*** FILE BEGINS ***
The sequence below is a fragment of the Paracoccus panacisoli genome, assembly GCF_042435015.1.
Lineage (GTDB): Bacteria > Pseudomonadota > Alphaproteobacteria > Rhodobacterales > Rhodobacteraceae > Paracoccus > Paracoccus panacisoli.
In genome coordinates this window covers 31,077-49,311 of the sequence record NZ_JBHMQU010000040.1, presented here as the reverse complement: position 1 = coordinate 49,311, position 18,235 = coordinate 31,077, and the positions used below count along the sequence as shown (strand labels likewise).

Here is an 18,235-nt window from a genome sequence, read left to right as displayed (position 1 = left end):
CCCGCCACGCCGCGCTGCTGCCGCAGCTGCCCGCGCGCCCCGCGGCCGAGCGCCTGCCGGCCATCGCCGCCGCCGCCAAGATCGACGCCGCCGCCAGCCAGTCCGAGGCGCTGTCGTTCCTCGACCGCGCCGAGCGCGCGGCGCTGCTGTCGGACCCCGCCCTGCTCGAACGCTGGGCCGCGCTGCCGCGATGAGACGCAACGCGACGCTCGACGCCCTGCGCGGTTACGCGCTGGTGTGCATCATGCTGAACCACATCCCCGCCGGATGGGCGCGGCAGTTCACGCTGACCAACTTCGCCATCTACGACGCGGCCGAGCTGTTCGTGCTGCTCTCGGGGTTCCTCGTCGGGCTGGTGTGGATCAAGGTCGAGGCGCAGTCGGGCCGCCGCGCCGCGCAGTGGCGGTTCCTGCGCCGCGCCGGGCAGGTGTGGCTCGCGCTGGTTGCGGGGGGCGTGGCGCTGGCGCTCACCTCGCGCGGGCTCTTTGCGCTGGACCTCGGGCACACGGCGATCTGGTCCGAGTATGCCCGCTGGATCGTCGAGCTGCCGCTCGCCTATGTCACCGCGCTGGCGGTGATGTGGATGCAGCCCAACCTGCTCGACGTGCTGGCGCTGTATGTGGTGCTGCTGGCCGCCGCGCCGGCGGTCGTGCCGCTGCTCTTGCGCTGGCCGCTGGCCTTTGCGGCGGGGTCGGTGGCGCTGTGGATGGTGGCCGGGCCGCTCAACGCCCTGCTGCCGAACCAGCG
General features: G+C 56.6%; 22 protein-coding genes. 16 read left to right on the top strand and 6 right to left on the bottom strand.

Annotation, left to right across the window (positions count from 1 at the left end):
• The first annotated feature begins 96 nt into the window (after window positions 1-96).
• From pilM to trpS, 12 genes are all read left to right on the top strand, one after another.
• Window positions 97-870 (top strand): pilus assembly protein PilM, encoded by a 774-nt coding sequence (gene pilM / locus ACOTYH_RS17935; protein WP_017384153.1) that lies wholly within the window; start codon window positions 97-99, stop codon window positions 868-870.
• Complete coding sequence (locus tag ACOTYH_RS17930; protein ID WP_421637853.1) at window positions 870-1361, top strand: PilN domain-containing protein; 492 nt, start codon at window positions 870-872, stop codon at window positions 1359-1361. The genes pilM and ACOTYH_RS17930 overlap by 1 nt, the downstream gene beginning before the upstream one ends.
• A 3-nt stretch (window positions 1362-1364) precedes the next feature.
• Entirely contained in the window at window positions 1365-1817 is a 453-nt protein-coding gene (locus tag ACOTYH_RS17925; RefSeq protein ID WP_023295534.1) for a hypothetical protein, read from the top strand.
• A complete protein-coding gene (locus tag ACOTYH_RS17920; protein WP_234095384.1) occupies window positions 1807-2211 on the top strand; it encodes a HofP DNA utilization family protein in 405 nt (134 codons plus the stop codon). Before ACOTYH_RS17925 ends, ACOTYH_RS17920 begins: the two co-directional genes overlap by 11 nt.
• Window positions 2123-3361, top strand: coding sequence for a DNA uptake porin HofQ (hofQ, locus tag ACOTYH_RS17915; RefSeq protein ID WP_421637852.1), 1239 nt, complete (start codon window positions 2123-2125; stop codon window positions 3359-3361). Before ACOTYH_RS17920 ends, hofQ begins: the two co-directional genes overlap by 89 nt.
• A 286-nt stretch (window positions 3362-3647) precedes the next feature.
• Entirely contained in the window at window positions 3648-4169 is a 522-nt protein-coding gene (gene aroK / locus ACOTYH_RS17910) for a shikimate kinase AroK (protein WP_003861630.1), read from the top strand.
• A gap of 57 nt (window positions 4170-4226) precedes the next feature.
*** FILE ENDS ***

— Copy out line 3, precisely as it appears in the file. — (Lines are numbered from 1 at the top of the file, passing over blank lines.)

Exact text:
In genome coordinates this window covers 31,077-49,311 of the sequence record NZ_JBHMQU010000040.1, presented here as the reverse complement: position 1 = coordinate 49,311, position 18,235 = coordinate 31,077, and the positions used below count along the sequence as shown (strand labels likewise).